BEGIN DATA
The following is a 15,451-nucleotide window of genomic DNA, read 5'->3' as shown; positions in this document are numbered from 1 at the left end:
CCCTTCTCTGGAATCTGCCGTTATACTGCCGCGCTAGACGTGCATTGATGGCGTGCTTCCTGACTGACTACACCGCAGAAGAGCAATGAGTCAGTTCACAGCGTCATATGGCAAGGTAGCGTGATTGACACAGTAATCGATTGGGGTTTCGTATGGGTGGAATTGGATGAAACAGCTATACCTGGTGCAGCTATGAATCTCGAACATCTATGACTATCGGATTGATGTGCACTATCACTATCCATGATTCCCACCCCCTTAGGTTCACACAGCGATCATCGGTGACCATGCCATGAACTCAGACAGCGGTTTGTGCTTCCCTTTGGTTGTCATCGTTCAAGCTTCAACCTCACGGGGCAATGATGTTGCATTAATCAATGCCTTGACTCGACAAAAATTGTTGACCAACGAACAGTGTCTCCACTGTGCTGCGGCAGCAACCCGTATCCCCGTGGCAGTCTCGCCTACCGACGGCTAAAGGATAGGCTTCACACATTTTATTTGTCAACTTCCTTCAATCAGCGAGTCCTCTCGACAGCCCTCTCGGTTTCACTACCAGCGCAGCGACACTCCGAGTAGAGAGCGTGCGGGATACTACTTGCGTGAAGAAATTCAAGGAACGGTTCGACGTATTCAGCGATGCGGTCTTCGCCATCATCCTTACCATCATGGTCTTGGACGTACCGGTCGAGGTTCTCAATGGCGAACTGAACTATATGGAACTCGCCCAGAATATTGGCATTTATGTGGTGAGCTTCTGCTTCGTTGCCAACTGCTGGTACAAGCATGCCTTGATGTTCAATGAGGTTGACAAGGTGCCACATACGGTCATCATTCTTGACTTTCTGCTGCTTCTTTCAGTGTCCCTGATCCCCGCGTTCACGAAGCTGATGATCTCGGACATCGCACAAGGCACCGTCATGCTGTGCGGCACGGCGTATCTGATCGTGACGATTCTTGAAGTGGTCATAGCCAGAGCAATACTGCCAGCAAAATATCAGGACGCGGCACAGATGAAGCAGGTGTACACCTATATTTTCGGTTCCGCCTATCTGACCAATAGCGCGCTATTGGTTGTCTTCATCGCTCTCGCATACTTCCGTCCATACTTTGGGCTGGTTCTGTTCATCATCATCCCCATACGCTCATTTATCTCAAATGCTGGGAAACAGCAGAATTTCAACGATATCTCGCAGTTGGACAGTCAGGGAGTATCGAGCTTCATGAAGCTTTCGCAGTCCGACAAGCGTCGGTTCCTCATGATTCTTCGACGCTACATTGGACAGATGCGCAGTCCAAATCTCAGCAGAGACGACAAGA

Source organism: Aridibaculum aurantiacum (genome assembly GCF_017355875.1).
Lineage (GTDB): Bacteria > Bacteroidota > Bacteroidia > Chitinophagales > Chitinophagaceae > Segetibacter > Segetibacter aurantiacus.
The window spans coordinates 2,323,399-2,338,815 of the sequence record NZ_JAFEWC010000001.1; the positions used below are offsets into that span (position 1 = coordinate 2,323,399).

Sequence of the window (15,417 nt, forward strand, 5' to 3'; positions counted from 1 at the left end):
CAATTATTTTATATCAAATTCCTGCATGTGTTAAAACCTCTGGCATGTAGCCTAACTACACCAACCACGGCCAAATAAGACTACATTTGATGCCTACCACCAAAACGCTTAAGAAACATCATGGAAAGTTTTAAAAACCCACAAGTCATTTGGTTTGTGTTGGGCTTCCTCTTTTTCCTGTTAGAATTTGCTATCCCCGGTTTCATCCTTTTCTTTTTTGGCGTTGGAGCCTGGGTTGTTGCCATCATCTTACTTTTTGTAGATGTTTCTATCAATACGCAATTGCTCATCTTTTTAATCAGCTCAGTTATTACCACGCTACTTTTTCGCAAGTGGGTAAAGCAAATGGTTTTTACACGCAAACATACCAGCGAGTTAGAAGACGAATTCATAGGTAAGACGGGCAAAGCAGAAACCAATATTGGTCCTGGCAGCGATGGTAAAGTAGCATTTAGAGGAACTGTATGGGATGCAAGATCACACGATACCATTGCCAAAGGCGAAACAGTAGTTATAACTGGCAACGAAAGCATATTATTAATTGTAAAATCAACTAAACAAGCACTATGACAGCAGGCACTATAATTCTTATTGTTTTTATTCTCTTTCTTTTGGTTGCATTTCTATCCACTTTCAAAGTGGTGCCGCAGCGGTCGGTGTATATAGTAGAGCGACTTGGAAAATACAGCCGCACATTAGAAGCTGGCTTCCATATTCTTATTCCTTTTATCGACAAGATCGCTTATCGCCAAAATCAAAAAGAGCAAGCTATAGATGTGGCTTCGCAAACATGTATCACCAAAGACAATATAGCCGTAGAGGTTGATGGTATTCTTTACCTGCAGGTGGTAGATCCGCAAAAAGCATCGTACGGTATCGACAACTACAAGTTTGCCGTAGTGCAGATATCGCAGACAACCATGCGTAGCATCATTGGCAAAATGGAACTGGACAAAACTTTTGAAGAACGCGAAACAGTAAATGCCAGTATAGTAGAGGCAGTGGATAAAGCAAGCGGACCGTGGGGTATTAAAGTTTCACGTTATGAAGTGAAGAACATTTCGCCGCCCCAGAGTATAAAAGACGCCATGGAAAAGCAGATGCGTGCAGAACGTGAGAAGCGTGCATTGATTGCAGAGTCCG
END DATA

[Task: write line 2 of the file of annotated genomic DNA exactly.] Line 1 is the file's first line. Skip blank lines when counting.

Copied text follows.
CCCTTCTCTGGAATCTGCCGTTATACTGCCGCGCTAGACGTGCATTGATGGCGTGCTTCCTGACTGACTACACCGCAGAAGAGCAATGAGTCAGTTCACAGCGTCATATGGCAAGGTAGCGTGATTGACACAGTAATCGATTGGGGTTTCGTATGGGTGGAATTGGATGAAACAGCTATACCTGGTGCAGCTATGAATCTCGAACATCTATGACTATCGGATTGATGTGCACTATCACTATCCATGATTCCCACCCCCTTAGGTTCACACAGCGATCATCGGTGACCATGCCATGAACTCAGACAGCGGTTTGTGCTTCCCTTTGGTTGTCATCGTTCAAGCTTCAACCTCACGGGGCAATGATGTTGCATTAATCAATGCCTTGACTCGACAAAAATTGTTGACCAACGAACAGTGTCTCCACTGTGCTGCGGCAGCAACCCGTATCCCCGTGGCAGTCTCGCCTACCGACGGCTAAAGGATAGGCTTCACACATTTTATTTGTCAACTTCCTTCAATCAGCGAGTCCTCTCGACAGCCCTCTCGGTTTCACTACCAGCGCAGCGACACTCCGAGTAGAGAGCGTGCGGGATACTACTTGCGTGAAGAAATTCAAGGAACGGTTCGACGTATTCAGCGATGCGGTCTTCGCCATCATCCTTACCATCATGGTCTTGGACGTACCGGTCGAGGTTCTCAATGGCGAACTGAACTATATGGAACTCGCCCAGAATATTGGCATTTATGTGGTGAGCTTCTGCTTCGTTGCCAACTGCTGGTACAAGCATGCCTTGATGTTCAATGAGGTTGACAAGGTGCCACATACGGTCATCATTCTTGACTTTCTGCTGCTTCTTTCAGTGTCCCTGATCCCCGCGTTCACGAAGCTGATGATCTCGGACATCGCACAAGGCACCGTCATGCTGTGCGGCACGGCGTATCTGATCGTGACGATTCTTGAAGTGGTCATAGCCAGAGCAATACTGCCAGCAAAATATCAGGACGCGGCACAGATGAAGCAGGTGTACACCTATATTTTCGGTTCCGCCTATCTGACCAATAGCGCGCTATTGGTTGTCTTCATCGCTCTCGCATACTTCCGTCCATACTTTGGGCTGGTTCTGTTCATCATCATCCCCATACGCTCATTTATCTCAAATGCTGGGAAACAGCAGAATTTCAACGATATCTCGCAGTTGGACAGTCAGGGAGTATCGAGCTTCATGAAGCTTTCGCAGTCCGACAAGCGTCGGTTCCTCATGATTCTTCGACGCTACATTGGACAGATGCGCAGTCCAAATCTCAGCAGAGACGACAAGA